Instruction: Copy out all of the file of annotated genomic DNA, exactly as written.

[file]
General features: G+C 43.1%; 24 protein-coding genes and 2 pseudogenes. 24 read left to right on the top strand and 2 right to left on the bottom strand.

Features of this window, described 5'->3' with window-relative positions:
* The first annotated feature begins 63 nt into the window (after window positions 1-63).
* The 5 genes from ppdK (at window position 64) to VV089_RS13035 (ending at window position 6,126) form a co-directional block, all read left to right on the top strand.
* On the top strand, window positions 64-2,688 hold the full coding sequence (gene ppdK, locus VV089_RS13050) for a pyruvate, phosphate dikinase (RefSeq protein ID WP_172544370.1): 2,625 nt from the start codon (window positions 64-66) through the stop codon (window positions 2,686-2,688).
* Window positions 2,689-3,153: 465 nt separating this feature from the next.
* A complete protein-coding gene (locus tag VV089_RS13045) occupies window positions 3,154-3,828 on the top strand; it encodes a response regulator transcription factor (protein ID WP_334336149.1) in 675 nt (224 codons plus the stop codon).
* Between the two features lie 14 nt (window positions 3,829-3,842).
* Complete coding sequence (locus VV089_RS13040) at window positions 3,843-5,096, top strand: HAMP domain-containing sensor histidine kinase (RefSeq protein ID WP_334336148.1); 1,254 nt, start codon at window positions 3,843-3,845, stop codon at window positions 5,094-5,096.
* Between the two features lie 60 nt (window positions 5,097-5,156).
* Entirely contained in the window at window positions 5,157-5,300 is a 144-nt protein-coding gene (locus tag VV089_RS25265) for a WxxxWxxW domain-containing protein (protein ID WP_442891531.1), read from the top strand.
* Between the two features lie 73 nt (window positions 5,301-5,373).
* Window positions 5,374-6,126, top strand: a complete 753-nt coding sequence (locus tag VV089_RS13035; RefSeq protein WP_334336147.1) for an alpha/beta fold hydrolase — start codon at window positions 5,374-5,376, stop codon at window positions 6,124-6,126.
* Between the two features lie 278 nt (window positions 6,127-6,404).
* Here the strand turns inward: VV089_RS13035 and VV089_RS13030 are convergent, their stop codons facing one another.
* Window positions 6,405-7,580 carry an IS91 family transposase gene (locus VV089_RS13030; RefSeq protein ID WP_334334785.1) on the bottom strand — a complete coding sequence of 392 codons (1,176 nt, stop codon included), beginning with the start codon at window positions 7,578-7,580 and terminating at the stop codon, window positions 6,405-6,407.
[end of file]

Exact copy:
General features: G+C 43.1%; 24 protein-coding genes and 2 pseudogenes. 24 read left to right on the top strand and 2 right to left on the bottom strand.

Features of this window, described 5'->3' with window-relative positions:
* The first annotated feature begins 63 nt into the window (after window positions 1-63).
* The 5 genes from ppdK (at window position 64) to VV089_RS13035 (ending at window position 6,126) form a co-directional block, all read left to right on the top strand.
* On the top strand, window positions 64-2,688 hold the full coding sequence (gene ppdK, locus VV089_RS13050) for a pyruvate, phosphate dikinase (RefSeq protein ID WP_172544370.1): 2,625 nt from the start codon (window positions 64-66) through the stop codon (window positions 2,686-2,688).
* Window positions 2,689-3,153: 465 nt separating this feature from the next.
* A complete protein-coding gene (locus tag VV089_RS13045) occupies window positions 3,154-3,828 on the top strand; it encodes a response regulator transcription factor (protein ID WP_334336149.1) in 675 nt (224 codons plus the stop codon).
* Between the two features lie 14 nt (window positions 3,829-3,842).
* Complete coding sequence (locus VV089_RS13040) at window positions 3,843-5,096, top strand: HAMP domain-containing sensor histidine kinase (RefSeq protein ID WP_334336148.1); 1,254 nt, start codon at window positions 3,843-3,845, stop codon at window positions 5,094-5,096.
* Between the two features lie 60 nt (window positions 5,097-5,156).
* Entirely contained in the window at window positions 5,157-5,300 is a 144-nt protein-coding gene (locus tag VV089_RS25265) for a WxxxWxxW domain-containing protein (protein ID WP_442891531.1), read from the top strand.
* Between the two features lie 73 nt (window positions 5,301-5,373).
* Window positions 5,374-6,126, top strand: a complete 753-nt coding sequence (locus tag VV089_RS13035; RefSeq protein WP_334336147.1) for an alpha/beta fold hydrolase — start codon at window positions 5,374-5,376, stop codon at window positions 6,124-6,126.
* Between the two features lie 278 nt (window positions 6,127-6,404).
* Here the strand turns inward: VV089_RS13035 and VV089_RS13030 are convergent, their stop codons facing one another.
* Window positions 6,405-7,580 carry an IS91 family transposase gene (locus VV089_RS13030; RefSeq protein ID WP_334334785.1) on the bottom strand — a complete coding sequence of 392 codons (1,176 nt, stop codon included), beginning with the start codon at window positions 7,578-7,580 and terminating at the stop codon, window positions 6,405-6,407.